Investigating prokaryotic communities : group activities and physiological heterogeneity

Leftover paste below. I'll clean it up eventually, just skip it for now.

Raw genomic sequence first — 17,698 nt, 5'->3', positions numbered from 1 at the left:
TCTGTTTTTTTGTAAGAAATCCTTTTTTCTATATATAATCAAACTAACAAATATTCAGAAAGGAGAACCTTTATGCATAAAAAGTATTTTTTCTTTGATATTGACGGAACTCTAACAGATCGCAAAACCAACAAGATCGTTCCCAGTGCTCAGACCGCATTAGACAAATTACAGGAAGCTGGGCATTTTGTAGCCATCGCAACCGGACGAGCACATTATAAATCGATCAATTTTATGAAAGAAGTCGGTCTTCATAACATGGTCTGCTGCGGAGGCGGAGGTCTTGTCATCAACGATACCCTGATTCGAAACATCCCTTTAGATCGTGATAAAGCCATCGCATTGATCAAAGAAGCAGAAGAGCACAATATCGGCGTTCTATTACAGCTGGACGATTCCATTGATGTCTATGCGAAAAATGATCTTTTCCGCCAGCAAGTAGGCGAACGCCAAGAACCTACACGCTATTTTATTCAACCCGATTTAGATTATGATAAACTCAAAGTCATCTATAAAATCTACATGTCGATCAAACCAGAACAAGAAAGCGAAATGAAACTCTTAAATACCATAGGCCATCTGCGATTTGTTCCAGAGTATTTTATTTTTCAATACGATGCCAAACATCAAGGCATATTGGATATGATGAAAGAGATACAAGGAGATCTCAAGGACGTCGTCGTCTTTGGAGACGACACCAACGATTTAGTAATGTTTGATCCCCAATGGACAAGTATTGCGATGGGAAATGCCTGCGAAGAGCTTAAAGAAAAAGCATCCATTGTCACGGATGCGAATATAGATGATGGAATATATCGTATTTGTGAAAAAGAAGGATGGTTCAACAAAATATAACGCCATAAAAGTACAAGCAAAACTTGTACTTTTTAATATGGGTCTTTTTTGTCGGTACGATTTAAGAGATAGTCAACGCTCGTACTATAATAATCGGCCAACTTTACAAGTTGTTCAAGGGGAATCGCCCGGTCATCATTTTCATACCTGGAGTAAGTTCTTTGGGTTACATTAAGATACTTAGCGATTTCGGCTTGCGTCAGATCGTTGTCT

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Bacterial communities engage in social activities, exhibiting behaviors such as communicating with small signaling molecules (quorum sensing [QS]) and building antibiotic-resistant biofilms. The opportunistic human pathogen Pseudomonas aeruginosa produces both freely diffusible QS molecules, as well as a QS molecule that is packaged or transported across cell membranes via the production of outer membrane vesicles. Despite the ubiquity of vesicle production in bacteria, the mechanism of outer membrane vesicle production has not been fully elucidated. In addition, most of our understanding of QS and biofilm formation arises from in vitro studies of bacterial communities containing large numbers of cells, often with greater than 10⁸ bacteria. However, many bacterial communities are comprised of small, densely packed aggregates of cells (≤10⁵ bacteria), and it is unclear how group behaviors and chemical interactions take place in densely packed, small populations. This dissertation has two main goals: i) to provide insights into the mechanism of bacterial membrane vesicle production, and ii) to understand how population size and the spatial distribution of cells affect cell-cell interactions and the nutritional microenvironment within a small (≤10⁵ bacteria) prokaryotic community.